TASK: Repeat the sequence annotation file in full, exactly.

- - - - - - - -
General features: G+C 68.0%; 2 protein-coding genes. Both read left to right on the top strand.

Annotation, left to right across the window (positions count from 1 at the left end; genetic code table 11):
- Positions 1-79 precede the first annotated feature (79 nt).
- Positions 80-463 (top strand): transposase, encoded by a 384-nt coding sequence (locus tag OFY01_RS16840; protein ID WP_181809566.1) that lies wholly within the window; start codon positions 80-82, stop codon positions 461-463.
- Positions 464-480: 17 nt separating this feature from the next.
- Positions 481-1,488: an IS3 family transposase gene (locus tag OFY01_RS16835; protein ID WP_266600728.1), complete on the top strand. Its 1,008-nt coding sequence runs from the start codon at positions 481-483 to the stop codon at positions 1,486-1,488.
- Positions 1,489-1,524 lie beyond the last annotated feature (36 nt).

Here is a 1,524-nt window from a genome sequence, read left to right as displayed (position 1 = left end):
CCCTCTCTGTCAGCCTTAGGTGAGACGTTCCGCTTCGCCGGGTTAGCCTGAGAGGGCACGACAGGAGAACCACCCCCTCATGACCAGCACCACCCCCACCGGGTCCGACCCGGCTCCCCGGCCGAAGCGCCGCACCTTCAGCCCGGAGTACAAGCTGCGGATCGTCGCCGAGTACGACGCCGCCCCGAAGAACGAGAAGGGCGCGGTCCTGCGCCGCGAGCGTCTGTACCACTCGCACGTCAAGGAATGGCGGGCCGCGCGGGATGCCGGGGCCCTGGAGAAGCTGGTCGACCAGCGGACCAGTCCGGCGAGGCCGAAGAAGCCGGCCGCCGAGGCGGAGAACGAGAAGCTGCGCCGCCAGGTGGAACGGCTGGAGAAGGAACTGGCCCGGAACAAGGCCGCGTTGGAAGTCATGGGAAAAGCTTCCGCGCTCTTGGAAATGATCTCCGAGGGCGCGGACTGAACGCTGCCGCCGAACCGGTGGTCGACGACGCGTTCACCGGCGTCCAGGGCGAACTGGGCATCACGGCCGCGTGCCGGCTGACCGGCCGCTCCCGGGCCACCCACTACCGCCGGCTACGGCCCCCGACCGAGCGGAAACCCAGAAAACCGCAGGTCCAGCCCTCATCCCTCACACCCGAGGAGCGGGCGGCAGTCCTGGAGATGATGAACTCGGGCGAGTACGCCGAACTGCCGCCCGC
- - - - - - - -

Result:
General features: G+C 68.0%; 2 protein-coding genes. Both read left to right on the top strand.

Annotation, left to right across the window (positions count from 1 at the left end; genetic code table 11):
- Positions 1-79 precede the first annotated feature (79 nt).
- Positions 80-463 (top strand): transposase, encoded by a 384-nt coding sequence (locus tag OFY01_RS16840; protein ID WP_181809566.1) that lies wholly within the window; start codon positions 80-82, stop codon positions 461-463.
- Positions 464-480: 17 nt separating this feature from the next.
- Positions 481-1,488: an IS3 family transposase gene (locus tag OFY01_RS16835; protein ID WP_266600728.1), complete on the top strand. Its 1,008-nt coding sequence runs from the start codon at positions 481-483 to the stop codon at positions 1,486-1,488.
- Positions 1,489-1,524 lie beyond the last annotated feature (36 nt).

Here is a 1,524-nt window from a genome sequence, read left to right as displayed (position 1 = left end):
CCCTCTCTGTCAGCCTTAGGTGAGACGTTCCGCTTCGCCGGGTTAGCCTGAGAGGGCACGACAGGAGAACCACCCCCTCATGACCAGCACCACCCCCACCGGGTCCGACCCGGCTCCCCGGCCGAAGCGCCGCACCTTCAGCCCGGAGTACAAGCTGCGGATCGTCGCCGAGTACGACGCCGCCCCGAAGAACGAGAAGGGCGCGGTCCTGCGCCGCGAGCGTCTGTACCACTCGCACGTCAAGGAATGGCGGGCCGCGCGGGATGCCGGGGCCCTGGAGAAGCTGGTCGACCAGCGGACCAGTCCGGCGAGGCCGAAGAAGCCGGCCGCCGAGGCGGAGAACGAGAAGCTGCGCCGCCAGGTGGAACGGCTGGAGAAGGAACTGGCCCGGAACAAGGCCGCGTTGGAAGTCATGGGAAAAGCTTCCGCGCTCTTGGAAATGATCTCCGAGGGCGCGGACTGAACGCTGCCGCCGAACCGGTGGTCGACGACGCGTTCACCGGCGTCCAGGGCGAACTGGGCATCACGGCCGCGTGCCGGCTGACCGGCCGCTCCCGGGCCACCCACTACCGCCGGCTACGGCCCCCGACCGAGCGGAAACCCAGAAAACCGCAGGTCCAGCCCTCATCCCTCACACCCGAGGAGCGGGCGGCAGTCCTGGAGATGATGAACTCGGGCGAGTACGCCGAACTGCCGCCCGC